No, they believe that Trump had a special purpose and a special calling, and that this election defeat is nothing less than a manifestation of a Satanic effort to disrupt God’s plan for this nation. They were not “holding their nose” to support him. They were deeply, spiritually, and personally invested in his political success. 

Look at these clips. In the first one, Eric Metaxas is hovering in the background:

Watch the next clip. Listen to the words. Feel the fury. Look at the men behind the preacher with the rifle images on their shirt, and ask yourself, is this not dangerous?

And incredibly, even as the rally stoked fury and threatened violence, it still found space for the grift:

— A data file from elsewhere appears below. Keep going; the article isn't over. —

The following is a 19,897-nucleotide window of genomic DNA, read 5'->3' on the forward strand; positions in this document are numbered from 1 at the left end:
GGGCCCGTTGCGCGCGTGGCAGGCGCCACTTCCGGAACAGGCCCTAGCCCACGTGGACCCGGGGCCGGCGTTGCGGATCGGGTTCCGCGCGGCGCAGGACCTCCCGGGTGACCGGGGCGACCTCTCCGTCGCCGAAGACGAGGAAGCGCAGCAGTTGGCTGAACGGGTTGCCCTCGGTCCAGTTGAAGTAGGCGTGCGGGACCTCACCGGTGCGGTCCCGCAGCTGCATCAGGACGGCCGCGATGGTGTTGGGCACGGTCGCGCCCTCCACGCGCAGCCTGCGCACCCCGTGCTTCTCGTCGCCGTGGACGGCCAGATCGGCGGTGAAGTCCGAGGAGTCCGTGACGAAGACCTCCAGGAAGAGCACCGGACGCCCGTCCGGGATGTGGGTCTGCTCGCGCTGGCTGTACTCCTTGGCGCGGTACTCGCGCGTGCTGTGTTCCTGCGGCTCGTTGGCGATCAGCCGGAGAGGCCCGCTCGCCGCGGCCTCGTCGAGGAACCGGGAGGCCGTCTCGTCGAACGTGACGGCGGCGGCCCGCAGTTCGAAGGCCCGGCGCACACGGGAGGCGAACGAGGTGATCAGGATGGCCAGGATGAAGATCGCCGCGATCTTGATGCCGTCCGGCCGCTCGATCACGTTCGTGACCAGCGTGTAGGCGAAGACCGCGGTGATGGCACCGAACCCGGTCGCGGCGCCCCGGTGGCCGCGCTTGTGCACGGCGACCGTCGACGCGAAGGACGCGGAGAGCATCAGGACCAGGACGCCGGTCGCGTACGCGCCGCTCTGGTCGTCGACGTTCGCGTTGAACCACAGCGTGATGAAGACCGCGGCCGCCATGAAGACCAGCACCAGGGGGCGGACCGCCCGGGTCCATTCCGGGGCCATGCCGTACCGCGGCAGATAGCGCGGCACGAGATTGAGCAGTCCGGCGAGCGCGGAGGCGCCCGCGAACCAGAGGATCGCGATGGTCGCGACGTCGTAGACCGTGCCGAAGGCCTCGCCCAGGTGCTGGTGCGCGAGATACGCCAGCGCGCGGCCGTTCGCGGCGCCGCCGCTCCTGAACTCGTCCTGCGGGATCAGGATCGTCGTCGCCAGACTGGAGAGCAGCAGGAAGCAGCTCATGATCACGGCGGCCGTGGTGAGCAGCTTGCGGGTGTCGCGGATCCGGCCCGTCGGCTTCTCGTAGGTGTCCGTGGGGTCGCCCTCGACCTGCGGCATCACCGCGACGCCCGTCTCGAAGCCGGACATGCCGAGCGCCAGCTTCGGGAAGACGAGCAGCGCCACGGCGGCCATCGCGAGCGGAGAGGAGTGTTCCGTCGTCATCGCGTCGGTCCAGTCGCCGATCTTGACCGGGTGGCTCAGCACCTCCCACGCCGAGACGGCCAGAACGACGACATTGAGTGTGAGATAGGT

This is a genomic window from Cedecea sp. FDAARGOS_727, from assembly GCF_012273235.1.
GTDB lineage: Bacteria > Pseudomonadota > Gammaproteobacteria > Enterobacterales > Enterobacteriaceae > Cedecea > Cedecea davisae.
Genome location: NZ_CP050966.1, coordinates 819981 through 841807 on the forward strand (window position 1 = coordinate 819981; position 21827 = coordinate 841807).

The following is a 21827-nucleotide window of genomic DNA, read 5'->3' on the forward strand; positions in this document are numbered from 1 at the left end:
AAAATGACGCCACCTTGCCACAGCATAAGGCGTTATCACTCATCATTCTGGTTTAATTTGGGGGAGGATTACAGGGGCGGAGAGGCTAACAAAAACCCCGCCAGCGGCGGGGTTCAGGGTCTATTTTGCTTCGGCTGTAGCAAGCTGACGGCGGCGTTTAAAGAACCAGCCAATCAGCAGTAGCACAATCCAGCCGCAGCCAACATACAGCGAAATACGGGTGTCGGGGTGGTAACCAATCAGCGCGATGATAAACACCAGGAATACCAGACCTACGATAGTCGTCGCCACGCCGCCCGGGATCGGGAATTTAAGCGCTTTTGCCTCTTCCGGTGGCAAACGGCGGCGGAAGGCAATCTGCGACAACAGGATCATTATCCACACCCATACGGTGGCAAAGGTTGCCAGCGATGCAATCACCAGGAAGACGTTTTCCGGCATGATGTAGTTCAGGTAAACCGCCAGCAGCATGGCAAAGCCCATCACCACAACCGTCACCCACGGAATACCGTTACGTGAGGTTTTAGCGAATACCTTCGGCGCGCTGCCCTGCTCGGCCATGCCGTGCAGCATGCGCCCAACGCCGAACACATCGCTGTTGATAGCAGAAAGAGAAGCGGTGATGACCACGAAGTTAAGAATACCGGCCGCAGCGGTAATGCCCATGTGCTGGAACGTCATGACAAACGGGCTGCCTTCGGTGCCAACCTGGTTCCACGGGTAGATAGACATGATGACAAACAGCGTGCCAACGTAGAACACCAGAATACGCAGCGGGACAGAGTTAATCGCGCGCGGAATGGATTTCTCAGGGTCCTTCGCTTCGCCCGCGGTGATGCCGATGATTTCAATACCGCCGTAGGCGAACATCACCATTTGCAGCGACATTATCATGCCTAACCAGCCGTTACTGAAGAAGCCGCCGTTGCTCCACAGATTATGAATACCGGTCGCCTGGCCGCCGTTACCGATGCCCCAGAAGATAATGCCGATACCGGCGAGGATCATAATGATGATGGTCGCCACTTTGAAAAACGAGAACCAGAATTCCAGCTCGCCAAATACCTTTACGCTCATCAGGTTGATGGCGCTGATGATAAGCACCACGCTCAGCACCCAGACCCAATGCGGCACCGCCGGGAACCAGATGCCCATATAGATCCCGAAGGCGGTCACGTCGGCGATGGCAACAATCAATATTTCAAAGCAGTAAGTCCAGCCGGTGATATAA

I’m not writing to engage in a serious theological debate with those who’ve committed themselves to dreams and visions of dark conspiracies. I’m writing as a warning and as a call for action. Here’s the warning: While I hope and pray that protests remain peaceful and that seditious statements are confined to social media, we’d be fools to presume that peace will reign.

Here’s the call to action: It’s time for conservative Christian leaders to shed any form of fear and to speak against conspiracies and against slander with the same boldness that many of them spoke for Trump. Again, this isn’t just about “witness.” It’s about justice. It’s about law. It’s about peace.

Why do I keep mentioning fear? Because we all know exactly what happens when a prominent conservative opposes Trump. It’s been the same playbook for more than five years. They receive vicious personal attacks. Trumpists try to intimidate dissenters into silence. Trumpists try to destroy dissenters’ reputations, destroy their careers, and sometimes even destroy their lives.